DNF is a package manager for RPM-based distributions such as CentOS Stream, Fedora, Red Hat Enterprise Linux (RHEL), and Rocky Linux. The following tutorial will cover how to increase DNF performance, centering around download speed by adding parallel downloads and configuring the fastest mirrors.
Recommended Steps Before Hand
Before you continue, your system is advised to ensure all existing packages are up to date to avoid system conflicts during the installation and good system maintenance.
sudo dnf upgrade --refresh
Configure DNF Package Manager
The first step is to open the following configuration using the following command.
sudo nano /etc/dnf/dnf.conf
Configure Parallel Downloads
The first option to increase the DNF speed is to add parallel downloads, and this option enabled will show results instantly after you allow it.
Add the following at the bottom of the dnf.conf configuration file.
The above tells the DNF package manager to download ten parallel packages at the same time, 10 is the most recommended setting to start with, but you can increase this but only do so sparingly, such as from 10 to 15, 15 to 20. My advice is to start small at ten and then raise the limit in the DNF package manager configuration file. Adding too many parallels may reduce performance if you add 100, to begin with.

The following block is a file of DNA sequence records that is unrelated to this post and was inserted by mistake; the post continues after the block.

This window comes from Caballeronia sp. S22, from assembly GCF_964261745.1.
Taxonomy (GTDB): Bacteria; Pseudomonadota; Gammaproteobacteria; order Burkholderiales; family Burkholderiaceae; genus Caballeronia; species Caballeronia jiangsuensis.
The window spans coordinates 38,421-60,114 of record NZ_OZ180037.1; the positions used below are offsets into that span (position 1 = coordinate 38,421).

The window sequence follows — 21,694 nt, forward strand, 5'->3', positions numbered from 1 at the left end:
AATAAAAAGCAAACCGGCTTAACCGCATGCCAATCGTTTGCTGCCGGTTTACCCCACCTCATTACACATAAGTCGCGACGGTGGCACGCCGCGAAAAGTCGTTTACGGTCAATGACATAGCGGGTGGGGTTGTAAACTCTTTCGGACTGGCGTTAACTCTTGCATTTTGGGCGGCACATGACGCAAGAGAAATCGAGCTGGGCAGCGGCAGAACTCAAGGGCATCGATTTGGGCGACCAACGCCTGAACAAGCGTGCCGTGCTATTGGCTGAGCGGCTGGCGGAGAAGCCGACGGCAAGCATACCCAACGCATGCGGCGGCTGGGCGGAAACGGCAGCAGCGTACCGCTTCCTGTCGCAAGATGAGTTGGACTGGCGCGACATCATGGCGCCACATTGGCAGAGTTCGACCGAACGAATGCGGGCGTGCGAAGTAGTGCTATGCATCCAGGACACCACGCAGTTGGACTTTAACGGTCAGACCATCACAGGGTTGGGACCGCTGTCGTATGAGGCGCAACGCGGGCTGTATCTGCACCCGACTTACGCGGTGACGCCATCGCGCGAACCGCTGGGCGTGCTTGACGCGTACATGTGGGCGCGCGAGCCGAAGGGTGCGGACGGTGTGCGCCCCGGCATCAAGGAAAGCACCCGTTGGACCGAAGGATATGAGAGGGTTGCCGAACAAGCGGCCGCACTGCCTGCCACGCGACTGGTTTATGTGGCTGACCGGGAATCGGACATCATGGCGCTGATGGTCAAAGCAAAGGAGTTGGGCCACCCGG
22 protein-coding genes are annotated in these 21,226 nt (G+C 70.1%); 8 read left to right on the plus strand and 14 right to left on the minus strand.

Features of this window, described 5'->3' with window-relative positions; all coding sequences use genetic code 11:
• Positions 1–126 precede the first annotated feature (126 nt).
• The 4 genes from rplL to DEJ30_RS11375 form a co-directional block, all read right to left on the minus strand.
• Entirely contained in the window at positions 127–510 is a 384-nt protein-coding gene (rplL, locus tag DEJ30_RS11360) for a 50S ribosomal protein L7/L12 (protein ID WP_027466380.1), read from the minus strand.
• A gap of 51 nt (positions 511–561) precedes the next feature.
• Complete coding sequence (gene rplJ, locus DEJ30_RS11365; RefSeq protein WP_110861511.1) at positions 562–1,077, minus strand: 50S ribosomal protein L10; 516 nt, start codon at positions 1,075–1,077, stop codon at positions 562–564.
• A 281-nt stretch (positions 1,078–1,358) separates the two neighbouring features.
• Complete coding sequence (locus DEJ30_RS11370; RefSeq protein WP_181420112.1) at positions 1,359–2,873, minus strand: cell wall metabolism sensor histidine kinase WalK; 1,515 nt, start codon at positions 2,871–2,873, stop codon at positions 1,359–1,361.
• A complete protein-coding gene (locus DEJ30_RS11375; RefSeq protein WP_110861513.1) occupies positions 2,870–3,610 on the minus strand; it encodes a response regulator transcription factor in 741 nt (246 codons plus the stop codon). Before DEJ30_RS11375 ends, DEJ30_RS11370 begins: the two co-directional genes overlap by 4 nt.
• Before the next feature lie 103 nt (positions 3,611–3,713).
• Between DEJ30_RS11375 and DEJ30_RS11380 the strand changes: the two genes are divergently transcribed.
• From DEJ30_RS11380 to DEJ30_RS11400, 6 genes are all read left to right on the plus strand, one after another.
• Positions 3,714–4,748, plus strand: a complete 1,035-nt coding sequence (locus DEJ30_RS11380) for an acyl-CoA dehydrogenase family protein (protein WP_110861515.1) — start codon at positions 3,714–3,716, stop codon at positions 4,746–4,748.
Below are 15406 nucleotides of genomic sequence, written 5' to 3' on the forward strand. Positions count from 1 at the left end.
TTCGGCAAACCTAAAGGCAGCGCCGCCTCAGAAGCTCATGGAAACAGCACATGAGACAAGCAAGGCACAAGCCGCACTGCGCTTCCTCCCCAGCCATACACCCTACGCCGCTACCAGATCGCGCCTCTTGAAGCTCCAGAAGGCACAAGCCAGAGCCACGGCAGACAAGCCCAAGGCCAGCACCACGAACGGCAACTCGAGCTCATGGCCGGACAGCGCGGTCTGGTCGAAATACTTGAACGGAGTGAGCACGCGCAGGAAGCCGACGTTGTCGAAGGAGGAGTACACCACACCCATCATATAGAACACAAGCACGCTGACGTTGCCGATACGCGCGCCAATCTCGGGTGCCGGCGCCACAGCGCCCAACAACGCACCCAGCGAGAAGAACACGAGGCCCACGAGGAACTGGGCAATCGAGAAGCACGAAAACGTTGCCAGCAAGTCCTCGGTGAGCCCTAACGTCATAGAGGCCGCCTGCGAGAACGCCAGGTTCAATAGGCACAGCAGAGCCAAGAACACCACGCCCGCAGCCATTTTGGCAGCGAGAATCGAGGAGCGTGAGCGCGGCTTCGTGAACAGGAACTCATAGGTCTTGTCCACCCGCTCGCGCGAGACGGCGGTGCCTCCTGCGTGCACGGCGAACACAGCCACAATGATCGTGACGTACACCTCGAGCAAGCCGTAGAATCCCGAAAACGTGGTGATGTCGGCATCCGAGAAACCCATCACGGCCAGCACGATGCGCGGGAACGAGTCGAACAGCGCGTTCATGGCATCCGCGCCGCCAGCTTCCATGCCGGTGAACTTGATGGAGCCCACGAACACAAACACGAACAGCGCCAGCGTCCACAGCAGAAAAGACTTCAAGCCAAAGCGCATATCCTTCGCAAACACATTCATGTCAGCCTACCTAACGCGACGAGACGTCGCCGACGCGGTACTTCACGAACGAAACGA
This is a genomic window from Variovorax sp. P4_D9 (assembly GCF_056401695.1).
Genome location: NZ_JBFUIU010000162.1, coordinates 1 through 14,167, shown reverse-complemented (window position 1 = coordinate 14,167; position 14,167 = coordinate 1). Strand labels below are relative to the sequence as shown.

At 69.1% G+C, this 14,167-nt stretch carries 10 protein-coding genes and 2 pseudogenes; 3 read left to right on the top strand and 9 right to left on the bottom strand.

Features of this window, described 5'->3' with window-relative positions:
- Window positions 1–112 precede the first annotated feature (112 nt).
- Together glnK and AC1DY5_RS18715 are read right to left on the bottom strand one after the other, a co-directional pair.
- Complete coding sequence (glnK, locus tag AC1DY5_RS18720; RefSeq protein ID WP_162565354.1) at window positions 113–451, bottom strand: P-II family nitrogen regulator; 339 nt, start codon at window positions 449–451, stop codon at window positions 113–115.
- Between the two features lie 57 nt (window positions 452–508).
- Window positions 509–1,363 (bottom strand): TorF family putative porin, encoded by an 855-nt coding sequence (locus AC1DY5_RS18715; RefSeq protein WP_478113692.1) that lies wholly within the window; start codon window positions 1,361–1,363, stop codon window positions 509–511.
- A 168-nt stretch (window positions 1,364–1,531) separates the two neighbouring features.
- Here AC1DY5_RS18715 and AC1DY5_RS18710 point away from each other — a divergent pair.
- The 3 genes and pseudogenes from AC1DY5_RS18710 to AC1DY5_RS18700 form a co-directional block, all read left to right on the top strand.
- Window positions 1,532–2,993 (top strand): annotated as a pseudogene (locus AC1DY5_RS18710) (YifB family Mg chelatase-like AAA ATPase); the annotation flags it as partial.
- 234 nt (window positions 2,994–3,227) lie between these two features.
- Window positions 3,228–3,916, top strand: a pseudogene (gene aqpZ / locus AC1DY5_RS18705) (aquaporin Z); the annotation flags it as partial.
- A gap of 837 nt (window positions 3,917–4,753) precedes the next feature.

Configure Fastest Mirror
The second improvement alongside parallel downloads is to enable the fastest mirror.
Add the following underneath parallel downloads in the dnf.conf configuration file.
With the fastest mirror and parallel mirrors configured, save the configuration file CTRL+O and exit CTRL+X.
The good idea is to run a DNF upgrade, and you will notice first the DNF package manager is now determining the fastest mirrors in the output.
sudo dnf update --refresh
Depending on the number of parrel downloads, this may take a few moments to check and sort out, but in the long term, your DNF speeds should be incredibly faster now.
For users who find this has not helped, you will need to diagnose the issue further. The above settings work best when you have 50 to 300 packages to update, which should be incredibly fast with the fastest mirror downloading the packages at the best bandwidth rate possible along with utilizing parallel downloads, so you are not downloading each package one by one, which is the biggest culprit in slowing down DNF in my opinion.